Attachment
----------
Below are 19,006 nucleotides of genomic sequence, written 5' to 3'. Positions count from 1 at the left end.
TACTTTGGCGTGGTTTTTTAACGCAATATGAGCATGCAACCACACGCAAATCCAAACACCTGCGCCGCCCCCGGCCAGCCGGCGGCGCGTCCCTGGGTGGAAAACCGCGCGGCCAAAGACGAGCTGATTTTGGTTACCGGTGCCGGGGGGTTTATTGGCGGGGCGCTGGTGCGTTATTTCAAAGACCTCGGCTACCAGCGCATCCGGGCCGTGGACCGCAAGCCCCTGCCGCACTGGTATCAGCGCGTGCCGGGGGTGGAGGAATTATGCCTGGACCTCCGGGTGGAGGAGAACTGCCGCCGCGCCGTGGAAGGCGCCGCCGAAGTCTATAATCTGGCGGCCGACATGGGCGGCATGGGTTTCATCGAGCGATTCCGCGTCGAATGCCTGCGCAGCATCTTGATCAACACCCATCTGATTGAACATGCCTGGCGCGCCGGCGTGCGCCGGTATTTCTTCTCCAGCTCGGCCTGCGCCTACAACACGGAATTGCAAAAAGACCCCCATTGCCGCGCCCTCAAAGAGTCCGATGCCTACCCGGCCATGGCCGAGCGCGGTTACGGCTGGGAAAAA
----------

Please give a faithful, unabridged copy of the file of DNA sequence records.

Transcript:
Below are 19,006 nucleotides of genomic sequence, written 5' to 3'. Positions count from 1 at the left end.
TACTTTGGCGTGGTTTTTTAACGCAATATGAGCATGCAACCACACGCAAATCCAAACACCTGCGCCGCCCCCGGCCAGCCGGCGGCGCGTCCCTGGGTGGAAAACCGCGCGGCCAAAGACGAGCTGATTTTGGTTACCGGTGCCGGGGGGTTTATTGGCGGGGCGCTGGTGCGTTATTTCAAAGACCTCGGCTACCAGCGCATCCGGGCCGTGGACCGCAAGCCCCTGCCGCACTGGTATCAGCGCGTGCCGGGGGTGGAGGAATTATGCCTGGACCTCCGGGTGGAGGAGAACTGCCGCCGCGCCGTGGAAGGCGCCGCCGAAGTCTATAATCTGGCGGCCGACATGGGCGGCATGGGTTTCATCGAGCGATTCCGCGTCGAATGCCTGCGCAGCATCTTGATCAACACCCATCTGATTGAACATGCCTGGCGCGCCGGCGTGCGCCGGTATTTCTTCTCCAGCTCGGCCTGCGCCTACAACACGGAATTGCAAAAAGACCCCCATTGCCGCGCCCTCAAAGAGTCCGATGCCTACCCGGCCATGGCCGAGCGCGGTTACGGCTGGGAAAAA